Upstate New York is still experiencing a skills gap in regional labor forces with an estimated 50-thousand high-tech jobs still unfilled, many of them in the advanced manufacturing sector. The Washington D.C. -based think-tank, the Brookings Institution, has recently proposed a plan that would address the issue nationwide.
The Brookings proposal involves an annual competition for $150 million in federal funding to reform and modernize investments in workforce education and skills training for advanced manufacturing.
“I think it’s critical for upstate New York, it’s critical for the nation. There’s a gap, and we have companies constantly coming to us, just in terms of looking for machinists, our students are hired several times over. We’re not able to produce anywhere what the need is, and that’s only going to grow.”
Todd Oldham, vice president for economic development and innovative workforce services at Monroe Community College is supportive of the idea.
Oldham says a comprehensive approach would require incentives for both higher education institutions and industry partners to address the specific skills challenges of each region.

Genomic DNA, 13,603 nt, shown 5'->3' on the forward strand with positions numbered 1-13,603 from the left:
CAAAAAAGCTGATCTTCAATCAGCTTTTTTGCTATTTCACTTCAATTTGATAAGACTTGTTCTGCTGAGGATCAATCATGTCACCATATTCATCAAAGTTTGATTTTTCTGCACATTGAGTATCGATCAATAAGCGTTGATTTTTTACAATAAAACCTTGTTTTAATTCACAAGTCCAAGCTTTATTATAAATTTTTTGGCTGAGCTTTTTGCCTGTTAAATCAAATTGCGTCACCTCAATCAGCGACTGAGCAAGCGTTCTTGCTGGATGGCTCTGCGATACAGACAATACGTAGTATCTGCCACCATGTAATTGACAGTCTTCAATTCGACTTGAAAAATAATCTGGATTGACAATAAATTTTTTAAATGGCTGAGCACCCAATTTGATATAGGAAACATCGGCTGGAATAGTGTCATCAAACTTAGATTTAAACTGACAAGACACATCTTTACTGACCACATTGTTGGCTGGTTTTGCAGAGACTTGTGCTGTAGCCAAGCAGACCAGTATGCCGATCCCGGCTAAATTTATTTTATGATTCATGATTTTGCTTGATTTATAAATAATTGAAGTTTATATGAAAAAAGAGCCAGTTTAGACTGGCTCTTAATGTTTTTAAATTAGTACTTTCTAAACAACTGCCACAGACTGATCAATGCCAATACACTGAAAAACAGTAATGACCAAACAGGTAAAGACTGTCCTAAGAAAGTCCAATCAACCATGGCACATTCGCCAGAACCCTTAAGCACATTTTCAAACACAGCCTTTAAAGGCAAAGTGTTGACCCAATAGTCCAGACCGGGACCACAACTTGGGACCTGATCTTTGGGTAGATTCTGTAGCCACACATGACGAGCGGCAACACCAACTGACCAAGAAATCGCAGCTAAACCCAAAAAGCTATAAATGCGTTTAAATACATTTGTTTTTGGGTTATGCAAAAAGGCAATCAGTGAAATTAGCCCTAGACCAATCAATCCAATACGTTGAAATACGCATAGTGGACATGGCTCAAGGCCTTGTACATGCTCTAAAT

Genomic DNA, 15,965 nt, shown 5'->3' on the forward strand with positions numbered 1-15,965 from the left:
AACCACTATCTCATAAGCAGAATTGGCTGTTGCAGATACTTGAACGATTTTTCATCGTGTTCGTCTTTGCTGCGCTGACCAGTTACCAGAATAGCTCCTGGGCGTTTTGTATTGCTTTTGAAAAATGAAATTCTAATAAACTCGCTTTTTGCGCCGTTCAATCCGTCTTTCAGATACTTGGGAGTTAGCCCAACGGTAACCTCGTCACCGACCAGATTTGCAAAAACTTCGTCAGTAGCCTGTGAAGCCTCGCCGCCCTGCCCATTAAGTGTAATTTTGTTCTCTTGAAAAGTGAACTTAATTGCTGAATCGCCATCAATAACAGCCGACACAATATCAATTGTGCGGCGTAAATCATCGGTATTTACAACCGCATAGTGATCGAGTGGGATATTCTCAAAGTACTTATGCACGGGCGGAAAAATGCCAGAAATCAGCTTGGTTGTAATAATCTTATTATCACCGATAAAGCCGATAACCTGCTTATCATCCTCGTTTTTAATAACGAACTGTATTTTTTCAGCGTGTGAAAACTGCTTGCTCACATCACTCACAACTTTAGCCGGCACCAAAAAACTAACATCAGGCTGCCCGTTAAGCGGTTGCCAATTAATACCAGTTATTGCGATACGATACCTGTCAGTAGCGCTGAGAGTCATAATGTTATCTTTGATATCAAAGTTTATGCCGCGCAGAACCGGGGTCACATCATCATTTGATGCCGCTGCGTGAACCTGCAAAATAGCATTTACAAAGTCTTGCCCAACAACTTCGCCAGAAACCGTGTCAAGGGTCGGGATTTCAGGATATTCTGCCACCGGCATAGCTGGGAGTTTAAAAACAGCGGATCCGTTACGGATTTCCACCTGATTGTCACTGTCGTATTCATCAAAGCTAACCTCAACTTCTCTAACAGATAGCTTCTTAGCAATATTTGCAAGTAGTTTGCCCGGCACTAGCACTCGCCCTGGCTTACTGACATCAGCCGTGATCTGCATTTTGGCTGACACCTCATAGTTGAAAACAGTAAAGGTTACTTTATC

He says that many students continue to maintain outdated ideas of advanced manufacturing in the 21st century.
President of the SUNY Research Foundation, Tim Killeen says a skilled workforce is crucial to ensure the US is not left behind by global competitors in the sector.
“There has to be a good match between the high needs in the economic sector and the kind of training and educational curricula offerings that are made.”
Killeen says filling the skills gap would also ensure a higher rate of tech-transfer, the process of taking ideas and innovations and translating them into successful commercial products.
Governor Cuomo has emphasized the importance of tech-transfer in growing the upstate economy, most recently in his Billion for Buffalo plan and the State of the State address.